Pursuing his enemies through the mountains of Eryri (Snowdonia) he came upon the host at Tregalan just above Cwm Llan.

Battle ensued and Mordred and his host were forced up the pass to the area now known as Bwlch y Saethau, the Pass of Arrows, and from their elevated position they let fly a rain of arrows upon the pursuing force. One of the arrows mortally wounded Arthur.

After the battle, Arthur’s knights retired to a cave under the peaks of Y Lliwedd, closing the entrance behind them, they lie in slumber waiting for the time that Arthur will rise again and return the throne to the original Britains.

The Watkin Path and Summit

From the top of the second peak, the route ahead across the top of Bwlch y Saethau can clearly be seen just below the ridge line (offering some protection from the winds that get funneled up through the horseshoe. and about halfway along the Watkin path joins from the left.

I’m not sure who Watkin was, but he seems to have had a perverse notion of what a path looks like… the final ascent up the shoulder of Snowdon is probably the steepest part of the walk and although well packed by the millions of feet that have taken this route, the rock is loose in places and care must be taken.

You are greeted at the top by an upright stone, put there as a way-marker for those travelling in a counter-clockwise direction and showing the safest point of descent.

From here the path curves round the southern shoulder of the mountain and up to the cafe/visitor centre at the summit (for some reason never open when I visit), in good weather offering stunning views towards the Irish Sea.

View towards the Irish Sea

View towards the Irish Sea

The trig point at the summit stands upon a huge plinth with stairs leading up to it. For those lucky enough to go on a calm day or brave enough to face the winds this offers a great view of the whole mountain range. Of course the other option is to watch the trains coming up and down the mountain and convince yourself that the challenge you faced making it this far makes the experience so much more satisfying.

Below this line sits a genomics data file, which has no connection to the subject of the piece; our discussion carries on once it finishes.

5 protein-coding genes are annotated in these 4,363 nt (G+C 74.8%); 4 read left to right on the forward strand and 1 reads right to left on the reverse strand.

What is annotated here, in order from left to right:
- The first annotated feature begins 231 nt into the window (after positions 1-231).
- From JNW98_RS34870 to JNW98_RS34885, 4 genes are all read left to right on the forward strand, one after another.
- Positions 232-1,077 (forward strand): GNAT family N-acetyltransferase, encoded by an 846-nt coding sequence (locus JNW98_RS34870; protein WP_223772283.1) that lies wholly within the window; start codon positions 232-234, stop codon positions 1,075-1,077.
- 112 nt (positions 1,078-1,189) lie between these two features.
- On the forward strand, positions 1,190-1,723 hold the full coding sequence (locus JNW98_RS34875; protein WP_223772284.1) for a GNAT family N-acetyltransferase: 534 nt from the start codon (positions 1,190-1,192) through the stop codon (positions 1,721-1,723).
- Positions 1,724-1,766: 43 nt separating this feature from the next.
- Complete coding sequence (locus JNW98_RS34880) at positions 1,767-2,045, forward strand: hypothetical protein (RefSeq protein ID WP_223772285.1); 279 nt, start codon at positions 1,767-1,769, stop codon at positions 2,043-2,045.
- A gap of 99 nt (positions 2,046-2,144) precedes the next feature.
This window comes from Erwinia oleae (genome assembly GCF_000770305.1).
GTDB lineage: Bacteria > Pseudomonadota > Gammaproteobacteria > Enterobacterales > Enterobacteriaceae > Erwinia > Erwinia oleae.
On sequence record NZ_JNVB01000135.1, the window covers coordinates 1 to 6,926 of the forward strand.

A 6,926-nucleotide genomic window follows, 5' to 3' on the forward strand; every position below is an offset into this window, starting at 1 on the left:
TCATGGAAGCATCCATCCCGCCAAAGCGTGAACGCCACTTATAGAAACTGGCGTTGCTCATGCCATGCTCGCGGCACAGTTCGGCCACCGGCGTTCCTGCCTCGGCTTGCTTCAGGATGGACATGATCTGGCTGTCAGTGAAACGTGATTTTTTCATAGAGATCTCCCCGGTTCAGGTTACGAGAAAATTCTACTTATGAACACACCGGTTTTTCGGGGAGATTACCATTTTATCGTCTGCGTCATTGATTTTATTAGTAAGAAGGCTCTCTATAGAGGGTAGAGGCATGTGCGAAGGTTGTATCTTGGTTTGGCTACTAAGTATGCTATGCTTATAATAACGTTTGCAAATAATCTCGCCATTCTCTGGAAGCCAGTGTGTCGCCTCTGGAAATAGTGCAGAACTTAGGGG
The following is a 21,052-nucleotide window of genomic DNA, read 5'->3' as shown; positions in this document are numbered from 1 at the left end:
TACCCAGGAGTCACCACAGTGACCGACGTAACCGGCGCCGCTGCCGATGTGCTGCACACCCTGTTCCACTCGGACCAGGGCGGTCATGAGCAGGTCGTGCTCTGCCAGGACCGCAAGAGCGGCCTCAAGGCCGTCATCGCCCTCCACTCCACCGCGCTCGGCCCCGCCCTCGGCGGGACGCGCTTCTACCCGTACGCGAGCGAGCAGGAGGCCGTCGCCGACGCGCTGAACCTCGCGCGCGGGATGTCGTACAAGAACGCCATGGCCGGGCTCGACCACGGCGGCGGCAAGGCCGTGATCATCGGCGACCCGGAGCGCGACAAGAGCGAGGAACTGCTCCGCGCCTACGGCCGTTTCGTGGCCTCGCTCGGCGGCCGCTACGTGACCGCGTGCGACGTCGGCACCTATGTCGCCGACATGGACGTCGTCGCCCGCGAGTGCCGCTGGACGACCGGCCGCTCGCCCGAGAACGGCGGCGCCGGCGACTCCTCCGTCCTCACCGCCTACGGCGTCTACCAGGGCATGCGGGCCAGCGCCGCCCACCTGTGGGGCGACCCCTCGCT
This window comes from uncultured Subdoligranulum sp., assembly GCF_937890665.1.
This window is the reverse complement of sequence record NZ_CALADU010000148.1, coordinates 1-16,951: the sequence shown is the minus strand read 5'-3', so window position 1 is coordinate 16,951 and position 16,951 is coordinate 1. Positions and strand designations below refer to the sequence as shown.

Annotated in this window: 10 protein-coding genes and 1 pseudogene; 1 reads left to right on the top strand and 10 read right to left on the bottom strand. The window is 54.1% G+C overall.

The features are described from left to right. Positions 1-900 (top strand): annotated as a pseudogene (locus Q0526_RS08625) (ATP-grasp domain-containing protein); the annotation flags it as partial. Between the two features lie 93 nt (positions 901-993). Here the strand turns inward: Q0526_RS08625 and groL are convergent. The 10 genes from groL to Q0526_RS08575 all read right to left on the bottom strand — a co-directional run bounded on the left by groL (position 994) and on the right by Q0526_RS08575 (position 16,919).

Descending the Pyg Track

While there are multiple ways down from the summit, the fact we parked at  Pen-y-Pass means the obvious route leads back in that direction.

Following the path that runs along side the railway most of the way is sheltered from the winds coming through the horseshoe by a ridge, so the sudden gusts as you pass a gap in the ridge can be quite disconcerting although you often get advanced warning as a cloud shoots across your path at high speed.

As it’s probably late morning/early afternoon by now the Pyg Track will be obvious from the steady stream of people appearing from the right. It starts with a steep winding descent before taking a more level path along the side of Crib Goch. Alternatively you can drop down further onto the Miner’s Track and skirt the lakes of Glaslyn and Llyn Llydaw. Both routes are paved and easy to follow back to base camp.

Of course back at the start I said we would return to Llyn Llydaw, and it is as we leave the centre of this Arthurian scenery that we pass once again the scene of one of the most iconic parts of the legend.

The Lady of the Lake

As Arthur lay mortally wounded, he issued a final command to Bedivere.

“Take my sword Excalibur to the lake that lies over there and to throw it into the water and to come back and tell me what you saw.”

Sir Bedevere carried Excalibur to the water’s edge, but when he looked at the fine sword, with its golden pummel inlaid with gems, he thought that it was a waste to lose such a valuable weapon, so he hid it under a tree and returned to where King Arthur lay.

“Well?” said Arthur, “What did you see?”

“I saw nothing, my king; just the ripples on the water when it entered.”

The king grew angry, saying, “You are trying to deceive me! Go now and throw Excalibur into the lake. My life depends on it.”

Sir Bedevere went back to the lake and picked up Excalibur, but when he looked at it he still could not bring himself to throw the sword into the lake, so it returned it to its hiding place and went back to the king.

“Well?” said Arthur, “What did you see?”

“Nothing, my king, just the ripples on the water.”

King Arthur’s face flushed red, “You traitor! You have betrayed your king twice and placed more value on a sword than on my life. I will kill you with my own hands if you do not throw Excalibur into the lake. Hurry, for I don’t have much time and I am feeling the cold grip me.”

Sir Bedevere went back to the water’s edge and this time he took Excalibur in his hands and threw it with all his might into the lake. A woman’s arm, clad in white silk that was interwoven with gold and silver thread, rose up out of the lake and caught Excalibur by the hilt and then shook it three times before slipping silently beneath the surface of the water.